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Richard Rogers's New Jersey Avenue Building a Tame Return to Capitol
"We weren't going to have exposed everything in the firm's first project here," Austin says. "Clients have to be comfortable."
Which is why you have to sneak up to the building's glass-walled atrium to get a sense of its inner intelligence. Austin acknowledges that people who watch the Rogers firm closely may not find this building "pure Rogers."
But it is Rogers enough, and a good start by firm that has been reluctant to get into the U.S. office market because of the aesthetic backwardness of many corporate clients. Kai Reynolds of JBG Cos. says that his company, which has since sold the 300 New Jersey complex to a new owner, hopes to develop other Washington area properties with the Rogers firm.
Given how natural and bureaucratic forces conspired against 300 New Jersey Ave. NW at several points in its development, it's good news that neither JBG nor Rogers is discouraged about future plans. Most egregious was the interference of the Architect of the Capitol, the controversial government office that got mired in delays and ballooning budgets while overseeing the $621 million Capitol Visitor Center boondoggle. The AOC, a notoriously opaque operation, demanded that new construction at 300 New Jersey be cut down from 12 to 10 floors and asserted its will (through Congress) despite approvals from the District's Board of Zoning Adjustment.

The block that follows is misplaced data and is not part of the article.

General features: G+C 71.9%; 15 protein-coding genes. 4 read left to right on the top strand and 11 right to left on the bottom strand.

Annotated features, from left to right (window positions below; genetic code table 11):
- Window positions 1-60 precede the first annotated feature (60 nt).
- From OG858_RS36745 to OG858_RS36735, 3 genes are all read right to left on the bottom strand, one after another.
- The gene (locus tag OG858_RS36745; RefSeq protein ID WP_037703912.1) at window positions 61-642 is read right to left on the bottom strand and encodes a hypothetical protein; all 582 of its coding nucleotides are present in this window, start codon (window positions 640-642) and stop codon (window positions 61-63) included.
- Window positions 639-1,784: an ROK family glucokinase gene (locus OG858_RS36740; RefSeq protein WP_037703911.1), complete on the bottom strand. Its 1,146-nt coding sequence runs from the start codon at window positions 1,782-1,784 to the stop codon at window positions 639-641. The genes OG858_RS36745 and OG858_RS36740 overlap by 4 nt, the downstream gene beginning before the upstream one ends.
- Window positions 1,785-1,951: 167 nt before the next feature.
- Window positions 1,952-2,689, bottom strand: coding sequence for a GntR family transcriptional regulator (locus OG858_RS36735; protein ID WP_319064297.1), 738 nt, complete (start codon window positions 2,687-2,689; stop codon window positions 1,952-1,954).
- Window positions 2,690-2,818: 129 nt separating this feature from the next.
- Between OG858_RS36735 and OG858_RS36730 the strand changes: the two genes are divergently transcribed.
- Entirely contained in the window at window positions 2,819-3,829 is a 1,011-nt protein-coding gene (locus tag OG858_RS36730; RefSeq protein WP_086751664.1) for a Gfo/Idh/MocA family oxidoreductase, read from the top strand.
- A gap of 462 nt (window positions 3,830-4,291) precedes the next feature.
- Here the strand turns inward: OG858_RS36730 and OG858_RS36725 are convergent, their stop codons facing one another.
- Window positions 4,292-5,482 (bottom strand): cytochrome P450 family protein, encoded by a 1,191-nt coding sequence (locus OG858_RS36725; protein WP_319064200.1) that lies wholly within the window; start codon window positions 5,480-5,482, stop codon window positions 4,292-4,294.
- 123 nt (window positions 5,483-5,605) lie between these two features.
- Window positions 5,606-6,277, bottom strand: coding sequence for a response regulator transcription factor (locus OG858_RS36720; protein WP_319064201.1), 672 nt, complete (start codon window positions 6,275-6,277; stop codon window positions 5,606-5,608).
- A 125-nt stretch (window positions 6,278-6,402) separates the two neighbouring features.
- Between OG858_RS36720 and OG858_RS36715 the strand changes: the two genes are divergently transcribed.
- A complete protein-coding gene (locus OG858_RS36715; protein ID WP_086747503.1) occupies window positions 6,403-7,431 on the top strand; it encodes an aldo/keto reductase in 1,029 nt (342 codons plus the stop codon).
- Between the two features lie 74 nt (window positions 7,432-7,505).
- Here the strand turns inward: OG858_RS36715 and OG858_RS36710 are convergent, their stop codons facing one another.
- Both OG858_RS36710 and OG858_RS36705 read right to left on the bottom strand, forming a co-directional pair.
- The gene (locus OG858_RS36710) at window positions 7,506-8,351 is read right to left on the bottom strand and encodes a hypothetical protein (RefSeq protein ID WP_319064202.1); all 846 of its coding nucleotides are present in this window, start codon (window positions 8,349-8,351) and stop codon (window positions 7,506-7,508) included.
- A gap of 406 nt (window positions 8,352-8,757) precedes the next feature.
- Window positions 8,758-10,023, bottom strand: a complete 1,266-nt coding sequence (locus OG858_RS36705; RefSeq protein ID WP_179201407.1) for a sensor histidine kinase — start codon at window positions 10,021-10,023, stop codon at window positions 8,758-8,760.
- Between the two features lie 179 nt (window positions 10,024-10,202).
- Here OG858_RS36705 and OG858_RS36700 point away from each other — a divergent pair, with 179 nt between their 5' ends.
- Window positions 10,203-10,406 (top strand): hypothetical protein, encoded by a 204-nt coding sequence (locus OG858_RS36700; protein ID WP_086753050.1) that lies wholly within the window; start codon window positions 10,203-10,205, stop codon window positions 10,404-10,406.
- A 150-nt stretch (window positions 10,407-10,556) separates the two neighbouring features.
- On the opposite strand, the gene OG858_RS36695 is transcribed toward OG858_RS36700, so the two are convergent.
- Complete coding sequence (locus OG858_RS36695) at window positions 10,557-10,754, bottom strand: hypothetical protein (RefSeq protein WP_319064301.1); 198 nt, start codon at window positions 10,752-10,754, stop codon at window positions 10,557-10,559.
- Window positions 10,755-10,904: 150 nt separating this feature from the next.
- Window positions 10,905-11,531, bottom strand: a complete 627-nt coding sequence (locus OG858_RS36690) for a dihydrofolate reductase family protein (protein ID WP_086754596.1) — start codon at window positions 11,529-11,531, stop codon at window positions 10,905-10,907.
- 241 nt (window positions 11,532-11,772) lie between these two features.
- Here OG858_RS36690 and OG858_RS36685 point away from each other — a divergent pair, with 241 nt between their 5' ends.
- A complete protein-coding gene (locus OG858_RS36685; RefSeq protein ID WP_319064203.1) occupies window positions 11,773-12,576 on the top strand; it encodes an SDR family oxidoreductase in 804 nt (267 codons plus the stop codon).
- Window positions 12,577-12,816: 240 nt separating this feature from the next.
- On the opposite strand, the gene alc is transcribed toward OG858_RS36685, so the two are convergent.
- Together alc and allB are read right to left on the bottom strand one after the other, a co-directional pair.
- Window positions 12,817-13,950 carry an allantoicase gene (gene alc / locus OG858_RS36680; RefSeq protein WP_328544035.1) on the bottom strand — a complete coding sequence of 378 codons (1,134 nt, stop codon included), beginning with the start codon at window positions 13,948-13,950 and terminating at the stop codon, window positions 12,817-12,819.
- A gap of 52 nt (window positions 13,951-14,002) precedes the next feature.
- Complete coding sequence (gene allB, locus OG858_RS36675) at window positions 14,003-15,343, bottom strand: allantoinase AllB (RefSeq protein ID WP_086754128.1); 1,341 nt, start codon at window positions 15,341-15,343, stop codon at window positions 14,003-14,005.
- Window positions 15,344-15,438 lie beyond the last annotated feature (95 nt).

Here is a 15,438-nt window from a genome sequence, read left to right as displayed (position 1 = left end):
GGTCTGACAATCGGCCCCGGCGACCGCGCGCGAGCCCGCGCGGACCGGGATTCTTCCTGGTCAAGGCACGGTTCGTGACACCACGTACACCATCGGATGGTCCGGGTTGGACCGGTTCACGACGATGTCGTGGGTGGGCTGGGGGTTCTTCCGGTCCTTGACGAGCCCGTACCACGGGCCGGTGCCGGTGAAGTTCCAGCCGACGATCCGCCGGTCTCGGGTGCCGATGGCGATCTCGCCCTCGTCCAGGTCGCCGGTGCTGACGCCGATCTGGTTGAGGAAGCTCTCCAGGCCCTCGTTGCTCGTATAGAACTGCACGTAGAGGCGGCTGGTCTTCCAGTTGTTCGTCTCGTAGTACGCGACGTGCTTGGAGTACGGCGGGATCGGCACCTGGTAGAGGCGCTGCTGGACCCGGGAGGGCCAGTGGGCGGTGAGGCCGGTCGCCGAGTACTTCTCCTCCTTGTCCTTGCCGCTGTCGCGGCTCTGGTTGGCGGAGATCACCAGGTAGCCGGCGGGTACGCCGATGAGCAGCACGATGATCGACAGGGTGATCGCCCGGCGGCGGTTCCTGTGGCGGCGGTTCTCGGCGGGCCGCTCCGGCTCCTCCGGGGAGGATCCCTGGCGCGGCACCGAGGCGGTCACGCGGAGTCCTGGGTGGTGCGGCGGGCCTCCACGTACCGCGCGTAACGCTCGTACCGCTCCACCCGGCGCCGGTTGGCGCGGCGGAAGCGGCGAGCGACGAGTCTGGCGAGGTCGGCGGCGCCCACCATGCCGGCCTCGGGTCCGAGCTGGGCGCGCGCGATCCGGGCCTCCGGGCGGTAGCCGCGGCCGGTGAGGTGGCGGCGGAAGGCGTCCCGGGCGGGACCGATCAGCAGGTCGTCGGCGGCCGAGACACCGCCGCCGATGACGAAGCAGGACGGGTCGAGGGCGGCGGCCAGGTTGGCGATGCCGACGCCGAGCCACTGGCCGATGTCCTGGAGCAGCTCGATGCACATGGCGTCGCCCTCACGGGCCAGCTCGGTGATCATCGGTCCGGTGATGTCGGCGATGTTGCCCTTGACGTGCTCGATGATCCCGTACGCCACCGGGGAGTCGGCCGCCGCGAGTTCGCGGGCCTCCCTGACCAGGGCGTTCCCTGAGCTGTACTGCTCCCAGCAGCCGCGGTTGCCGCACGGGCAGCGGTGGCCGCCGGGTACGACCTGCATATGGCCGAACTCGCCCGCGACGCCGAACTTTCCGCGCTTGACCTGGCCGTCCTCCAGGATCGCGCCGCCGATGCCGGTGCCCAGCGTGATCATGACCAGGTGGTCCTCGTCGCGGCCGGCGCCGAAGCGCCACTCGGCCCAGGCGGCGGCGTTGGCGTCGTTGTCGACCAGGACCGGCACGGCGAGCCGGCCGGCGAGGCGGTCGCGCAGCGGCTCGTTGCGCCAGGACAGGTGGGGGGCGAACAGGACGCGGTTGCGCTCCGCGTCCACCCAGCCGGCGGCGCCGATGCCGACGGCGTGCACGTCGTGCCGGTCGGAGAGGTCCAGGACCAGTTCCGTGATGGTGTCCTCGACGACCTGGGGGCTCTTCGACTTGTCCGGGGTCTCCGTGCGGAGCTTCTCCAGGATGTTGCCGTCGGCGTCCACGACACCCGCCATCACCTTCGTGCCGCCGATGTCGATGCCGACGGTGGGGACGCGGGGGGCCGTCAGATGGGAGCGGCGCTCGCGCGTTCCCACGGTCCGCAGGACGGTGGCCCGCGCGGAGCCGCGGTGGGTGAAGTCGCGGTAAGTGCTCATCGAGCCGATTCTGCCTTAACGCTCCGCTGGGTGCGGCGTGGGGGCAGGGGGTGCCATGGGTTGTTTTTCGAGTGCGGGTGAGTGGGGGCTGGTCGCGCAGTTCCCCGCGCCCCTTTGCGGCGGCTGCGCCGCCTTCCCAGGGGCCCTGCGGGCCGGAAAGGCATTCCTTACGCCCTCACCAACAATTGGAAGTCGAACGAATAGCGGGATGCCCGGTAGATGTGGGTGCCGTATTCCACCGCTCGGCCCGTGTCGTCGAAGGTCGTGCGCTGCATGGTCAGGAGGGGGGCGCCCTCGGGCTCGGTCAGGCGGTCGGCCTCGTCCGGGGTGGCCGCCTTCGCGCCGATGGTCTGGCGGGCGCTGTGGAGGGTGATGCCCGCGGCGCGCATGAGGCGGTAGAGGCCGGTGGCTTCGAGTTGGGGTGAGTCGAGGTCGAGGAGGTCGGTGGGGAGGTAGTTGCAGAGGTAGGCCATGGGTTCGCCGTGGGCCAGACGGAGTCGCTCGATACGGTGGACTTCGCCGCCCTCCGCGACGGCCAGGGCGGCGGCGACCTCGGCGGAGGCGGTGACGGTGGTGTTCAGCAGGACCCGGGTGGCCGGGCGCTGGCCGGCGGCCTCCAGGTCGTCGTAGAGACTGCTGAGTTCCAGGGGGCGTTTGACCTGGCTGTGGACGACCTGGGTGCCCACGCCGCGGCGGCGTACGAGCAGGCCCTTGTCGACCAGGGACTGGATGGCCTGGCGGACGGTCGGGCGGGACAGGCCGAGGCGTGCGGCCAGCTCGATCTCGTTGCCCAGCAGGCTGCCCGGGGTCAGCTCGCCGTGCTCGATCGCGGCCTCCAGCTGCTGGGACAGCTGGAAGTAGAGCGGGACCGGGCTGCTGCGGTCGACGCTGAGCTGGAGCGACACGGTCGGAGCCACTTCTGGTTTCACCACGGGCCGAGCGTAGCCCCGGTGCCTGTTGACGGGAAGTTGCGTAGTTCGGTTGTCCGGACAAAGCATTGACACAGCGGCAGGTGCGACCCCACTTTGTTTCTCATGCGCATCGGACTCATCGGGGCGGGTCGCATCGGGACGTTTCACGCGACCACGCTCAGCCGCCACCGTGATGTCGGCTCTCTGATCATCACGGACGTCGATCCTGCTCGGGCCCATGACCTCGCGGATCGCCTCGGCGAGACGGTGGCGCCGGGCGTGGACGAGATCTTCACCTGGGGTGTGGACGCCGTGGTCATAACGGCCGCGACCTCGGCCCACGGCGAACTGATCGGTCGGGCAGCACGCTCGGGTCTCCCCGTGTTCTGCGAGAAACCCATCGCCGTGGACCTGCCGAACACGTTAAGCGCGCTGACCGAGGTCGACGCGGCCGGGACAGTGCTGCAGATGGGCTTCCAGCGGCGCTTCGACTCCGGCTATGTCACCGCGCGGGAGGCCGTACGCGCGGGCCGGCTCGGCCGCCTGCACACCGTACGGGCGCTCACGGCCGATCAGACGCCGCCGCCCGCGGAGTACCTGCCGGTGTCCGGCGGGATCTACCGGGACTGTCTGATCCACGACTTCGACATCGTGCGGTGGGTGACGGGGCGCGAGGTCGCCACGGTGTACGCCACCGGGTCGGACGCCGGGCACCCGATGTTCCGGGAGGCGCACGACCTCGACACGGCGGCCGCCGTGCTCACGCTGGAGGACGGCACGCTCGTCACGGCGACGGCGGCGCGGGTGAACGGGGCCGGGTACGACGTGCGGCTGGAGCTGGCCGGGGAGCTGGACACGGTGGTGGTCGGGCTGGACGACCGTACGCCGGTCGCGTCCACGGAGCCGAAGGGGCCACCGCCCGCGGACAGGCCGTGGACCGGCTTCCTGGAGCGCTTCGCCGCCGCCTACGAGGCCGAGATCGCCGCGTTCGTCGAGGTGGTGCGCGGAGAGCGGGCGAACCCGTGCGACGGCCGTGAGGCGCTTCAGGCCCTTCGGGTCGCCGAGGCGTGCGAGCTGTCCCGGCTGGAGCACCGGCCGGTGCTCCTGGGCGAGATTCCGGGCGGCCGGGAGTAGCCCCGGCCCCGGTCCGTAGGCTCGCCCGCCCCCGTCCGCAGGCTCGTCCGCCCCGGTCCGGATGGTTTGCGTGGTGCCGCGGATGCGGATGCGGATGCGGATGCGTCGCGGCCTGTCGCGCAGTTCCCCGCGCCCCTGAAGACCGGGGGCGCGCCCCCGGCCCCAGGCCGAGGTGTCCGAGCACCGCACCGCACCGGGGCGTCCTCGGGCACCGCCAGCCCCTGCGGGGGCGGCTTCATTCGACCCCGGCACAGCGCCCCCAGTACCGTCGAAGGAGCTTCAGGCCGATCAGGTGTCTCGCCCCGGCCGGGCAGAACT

Then, during construction, the contractors found that the Tiber Creek, which flows through the site, was misplaced on historic maps. That required reconfiguring the underground parking garage while in the middle of construction.
There were also latent habits of architectural thinking that had to be resisted. The office site is so close to the Capitol that the default design would have focused the building squarely on the view to the big white dome. But the architects decided to orient the complex onto a quaint but forgotten swath of green on the east side of the project, where the forlorn National Japanese American Memorial connects with the parks and fountains of the Capitol's North axis. By drawing the building front away from New Jersey Avenue on a slight angle , they created an appealing public triangle that connects the complex to the city and the green space beyond.
The results are worth the $71 million construction cost. Rogers's building challenges the institutional architecture of Washington not with some meaningless confrontational gesture, but with solid thinking and design excellence. Although his industrial style has been successfully integrated with historic buildings in other cities, the architect was wise to undertake a low-key approach on his first U.S. project in decades. (His other finished building is a technology center in Princeton, N.J.) Washington isn't just architecturally nervous, it is a city with no particular history of industry, which means an open celebration of the mechanistic is doubly novel in this town of conformist metal boxes hung with fake stone.
Novel, but welcome and thoughtful. The early buildings that defined industrial chic were often constructed using cantilevered forms and large airy spaces indebted more to bridge building than traditional office construction. Now we have a nest of little bridges -- or a tree -- that shows the creative potential rarely exploited in Washington office design.
It is as if an historical kernel of an architectural style that bypassed the District has been quietly implanted in the belly of the beast. One hopes that this tree grows roots, and spreads its canopy of influence.